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Ovarian Cancer Survival Can be Predicted by Measuring Metabolites

— April 22, 2022

Researchers discover a link between the tumor microenvironment and fatality rates.

Researchers at the Nagourney Cancer Institute and Metabolomycs recently reported at the American Association for Cancer Research (AACR) Annual Meeting in New Orleans ovarian cancer survival rates can be predicted by using metabolic signatures in a tumor microenvironment.  By doing so, oncologists could be able to predict how a patient might fare after being diagnosed and, thus, improve cancer survival rates.

Dr. Robert Nagourney, a leading oncologist and researcher in Los Angeles said, “As we showed in our clinical study published in the October issue of Gynecologic Oncology (D’Amora P. et al October 2021), altered metabolic re-programming measured in the patient’s plasma predicts response and progression of disease in gynecologic cancers.  We have now shown that similar results are found in the tumor microenvironment.  These findings measured within days of surgery and before any treatment is administered could identify patients at risk for drug resistance or early relapse thereby allowing physicians to change management and improve outcomes.”

Ovarian cancer is currently the leading cause of gynecologic cancer fatalities.  The American Cancer Society, SEER data and numerous publications predict that while “80% of ovarian cases respond to platinum-based therapy, the majority of cases recur, leading to death within five years.”

Ovarian Cancer Survival Can be Predicted by Measuring Metabolites
Photo by SHVETS Productions from Pexels

“There is a growing recognition that cancer is not an abnormal cell but an abnormal microenvironment,” explained Nagourney. “Cancers interact with one another, their stroma, their vasculature and inflammatory cells to create a new cellular ecology.  This study captured each patient’s ovarian cancer cells in their own unique niche to measure how these cancer cells used nutrients to make energy and create cellular macromolecules like phospholipids that form the cell membrane.”

The team conducted quantitative tandem Mass Spectrometry (MS/MS) on the tissue culture media of human ovarian cancer explants to examine metabolic signatures of the tumor microenvironment following three days of culture in modified RPMI 1640.  They found that global metabolic reprogramming can aid in determining a continuum from normality to malignant transformation to drug resistance when it comes to the progression of ovarian cancer.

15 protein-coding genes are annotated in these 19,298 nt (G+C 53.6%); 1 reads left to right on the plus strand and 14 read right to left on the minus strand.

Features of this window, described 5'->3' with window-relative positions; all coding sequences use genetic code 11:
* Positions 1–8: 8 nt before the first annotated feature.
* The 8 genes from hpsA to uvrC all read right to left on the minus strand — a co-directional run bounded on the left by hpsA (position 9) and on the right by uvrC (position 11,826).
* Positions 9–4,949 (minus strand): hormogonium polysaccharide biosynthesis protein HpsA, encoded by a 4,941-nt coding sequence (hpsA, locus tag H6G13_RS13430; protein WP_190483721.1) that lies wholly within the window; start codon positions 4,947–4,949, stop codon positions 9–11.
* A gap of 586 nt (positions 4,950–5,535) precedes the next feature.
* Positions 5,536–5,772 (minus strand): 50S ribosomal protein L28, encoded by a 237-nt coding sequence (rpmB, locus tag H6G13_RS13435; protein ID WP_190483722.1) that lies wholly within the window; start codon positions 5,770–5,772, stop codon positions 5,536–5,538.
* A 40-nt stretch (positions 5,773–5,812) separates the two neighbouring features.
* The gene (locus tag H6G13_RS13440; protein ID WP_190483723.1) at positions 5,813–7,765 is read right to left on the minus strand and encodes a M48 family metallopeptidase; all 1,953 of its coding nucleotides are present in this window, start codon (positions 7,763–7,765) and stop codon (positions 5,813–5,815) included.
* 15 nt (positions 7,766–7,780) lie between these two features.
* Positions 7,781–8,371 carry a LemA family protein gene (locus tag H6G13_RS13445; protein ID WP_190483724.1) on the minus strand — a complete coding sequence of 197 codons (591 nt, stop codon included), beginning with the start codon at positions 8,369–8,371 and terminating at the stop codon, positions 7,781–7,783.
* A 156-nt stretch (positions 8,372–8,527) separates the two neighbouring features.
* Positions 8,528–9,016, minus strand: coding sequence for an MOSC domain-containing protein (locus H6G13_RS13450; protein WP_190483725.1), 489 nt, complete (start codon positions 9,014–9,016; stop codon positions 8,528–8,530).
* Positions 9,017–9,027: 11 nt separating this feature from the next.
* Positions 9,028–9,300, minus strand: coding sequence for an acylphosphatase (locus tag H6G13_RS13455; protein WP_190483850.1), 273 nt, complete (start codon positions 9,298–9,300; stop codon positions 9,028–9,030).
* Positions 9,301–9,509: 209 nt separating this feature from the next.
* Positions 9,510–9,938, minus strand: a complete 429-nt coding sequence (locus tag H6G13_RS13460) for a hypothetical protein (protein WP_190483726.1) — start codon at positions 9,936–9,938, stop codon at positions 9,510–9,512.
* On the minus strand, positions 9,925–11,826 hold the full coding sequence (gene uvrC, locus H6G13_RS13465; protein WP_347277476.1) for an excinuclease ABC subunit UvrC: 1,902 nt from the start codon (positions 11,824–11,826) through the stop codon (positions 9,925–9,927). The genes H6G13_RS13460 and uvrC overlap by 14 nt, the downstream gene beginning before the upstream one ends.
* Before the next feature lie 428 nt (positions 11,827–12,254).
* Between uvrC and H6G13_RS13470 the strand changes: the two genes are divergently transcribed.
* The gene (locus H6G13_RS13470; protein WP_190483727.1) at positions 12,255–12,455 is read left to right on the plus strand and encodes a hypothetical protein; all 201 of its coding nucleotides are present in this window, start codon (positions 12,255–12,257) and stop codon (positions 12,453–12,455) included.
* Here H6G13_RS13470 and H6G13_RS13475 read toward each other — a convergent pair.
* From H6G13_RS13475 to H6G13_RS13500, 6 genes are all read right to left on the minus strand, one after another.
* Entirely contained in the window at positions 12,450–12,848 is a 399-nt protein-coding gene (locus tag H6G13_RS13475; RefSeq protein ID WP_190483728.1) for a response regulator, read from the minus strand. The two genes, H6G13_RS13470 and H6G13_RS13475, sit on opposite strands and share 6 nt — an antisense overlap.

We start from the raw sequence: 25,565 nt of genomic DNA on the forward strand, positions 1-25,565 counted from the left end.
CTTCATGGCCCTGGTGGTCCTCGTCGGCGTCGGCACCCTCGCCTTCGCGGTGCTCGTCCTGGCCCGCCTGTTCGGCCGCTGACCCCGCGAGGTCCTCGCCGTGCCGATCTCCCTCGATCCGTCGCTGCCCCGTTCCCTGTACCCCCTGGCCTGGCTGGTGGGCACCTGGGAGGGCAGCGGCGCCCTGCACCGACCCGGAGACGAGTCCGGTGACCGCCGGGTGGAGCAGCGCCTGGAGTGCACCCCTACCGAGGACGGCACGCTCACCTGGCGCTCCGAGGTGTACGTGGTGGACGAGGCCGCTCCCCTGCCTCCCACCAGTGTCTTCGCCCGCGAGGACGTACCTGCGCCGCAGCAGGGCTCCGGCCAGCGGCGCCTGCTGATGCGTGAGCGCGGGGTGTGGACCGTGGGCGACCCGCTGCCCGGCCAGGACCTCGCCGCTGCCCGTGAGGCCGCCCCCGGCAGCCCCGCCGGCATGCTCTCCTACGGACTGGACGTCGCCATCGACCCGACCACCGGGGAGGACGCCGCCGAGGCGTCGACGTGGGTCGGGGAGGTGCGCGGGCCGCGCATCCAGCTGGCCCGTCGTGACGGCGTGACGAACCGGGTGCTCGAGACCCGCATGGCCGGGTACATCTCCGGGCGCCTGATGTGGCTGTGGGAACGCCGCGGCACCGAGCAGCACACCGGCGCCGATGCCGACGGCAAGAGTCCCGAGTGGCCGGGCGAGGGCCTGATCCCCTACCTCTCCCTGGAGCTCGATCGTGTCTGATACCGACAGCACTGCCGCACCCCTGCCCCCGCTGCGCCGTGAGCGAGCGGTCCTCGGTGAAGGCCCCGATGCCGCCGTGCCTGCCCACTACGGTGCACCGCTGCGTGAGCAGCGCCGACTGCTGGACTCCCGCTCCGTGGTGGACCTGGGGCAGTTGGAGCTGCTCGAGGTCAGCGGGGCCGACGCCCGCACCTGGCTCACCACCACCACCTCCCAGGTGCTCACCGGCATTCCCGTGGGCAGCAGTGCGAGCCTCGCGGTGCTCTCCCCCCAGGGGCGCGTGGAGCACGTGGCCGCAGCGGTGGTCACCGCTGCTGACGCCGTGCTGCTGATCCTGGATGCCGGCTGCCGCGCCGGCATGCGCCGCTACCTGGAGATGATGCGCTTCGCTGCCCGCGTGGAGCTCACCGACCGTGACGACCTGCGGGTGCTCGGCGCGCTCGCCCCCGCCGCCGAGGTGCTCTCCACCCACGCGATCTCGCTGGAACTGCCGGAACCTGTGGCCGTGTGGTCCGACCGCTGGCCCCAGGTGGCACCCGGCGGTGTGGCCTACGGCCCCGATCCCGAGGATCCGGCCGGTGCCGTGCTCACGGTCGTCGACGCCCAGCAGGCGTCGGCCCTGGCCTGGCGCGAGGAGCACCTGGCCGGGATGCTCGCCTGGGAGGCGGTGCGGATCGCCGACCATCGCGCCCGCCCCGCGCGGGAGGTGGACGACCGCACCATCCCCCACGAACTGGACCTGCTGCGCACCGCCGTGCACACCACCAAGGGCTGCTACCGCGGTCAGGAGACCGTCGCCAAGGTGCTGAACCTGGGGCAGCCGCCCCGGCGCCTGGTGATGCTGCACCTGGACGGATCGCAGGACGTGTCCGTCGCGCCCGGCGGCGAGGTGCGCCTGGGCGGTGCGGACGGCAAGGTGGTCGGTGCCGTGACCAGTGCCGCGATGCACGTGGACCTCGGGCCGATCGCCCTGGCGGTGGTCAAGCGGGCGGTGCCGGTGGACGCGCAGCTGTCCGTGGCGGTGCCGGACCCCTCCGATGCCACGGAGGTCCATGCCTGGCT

Nagourney said, “Mass Spectrometry is a technical platform with numerous industrial and medical applications.  It allows us to measure minute quantities of chemical species.  In the past these were identified as ‘peaks’ that could be compared with established libraries to confirm the presence of a given substance of interest like acetaminophen, opioids or gunpowder.  With the advent of targeted mass spectrometry, internal standards placed into each well allow the quantification of the exact amounts of each chemical.  Using this approach to measure metabolites in the blood or tissue has offered an entirely new level of sensitivity and specificity that is revolutionizing our understanding of human metabolism in health and disease.”

He explained further, “Life as we know it is based upon the purposeful use of energy.  Energy is generated through the process of cellular metabolism.  Metabolic disorders result from altered cellular energy production and/or the accumulation of toxic metabolites.  Minor deficiencies are present in virtually all individuals but while many of these deficiencies do not result in serious disease, for others, subtle errors of metabolism tip our physiology from normality to disease states like type II diabetes, hypertension and cardiovascular disease all the way to dementia and cancer.  Cells incapable of responding to the microenvironmental stresses that are associated with nutrient deficiencies or hormonal imbalances descend into an altered state ultimately culminating in degenerative diseases or neoplasia.”

The Nagourney Cancer Institute is a clinical research center that has been a pioneer in the study of human tumor tissue for individualized cancer patient drug selection and has facilitated cancer drug discovery.  Metabolomycs, Inc is a California-based corporation that applies metabolic signatures measured by mass spectrometry to study human health and disease.


Platinum resistance in gynecologic malignancies: Response, disease free and overall survival are predicted by biochemical signature: A metabolomic analysis

Ovarian Cancer PR Release

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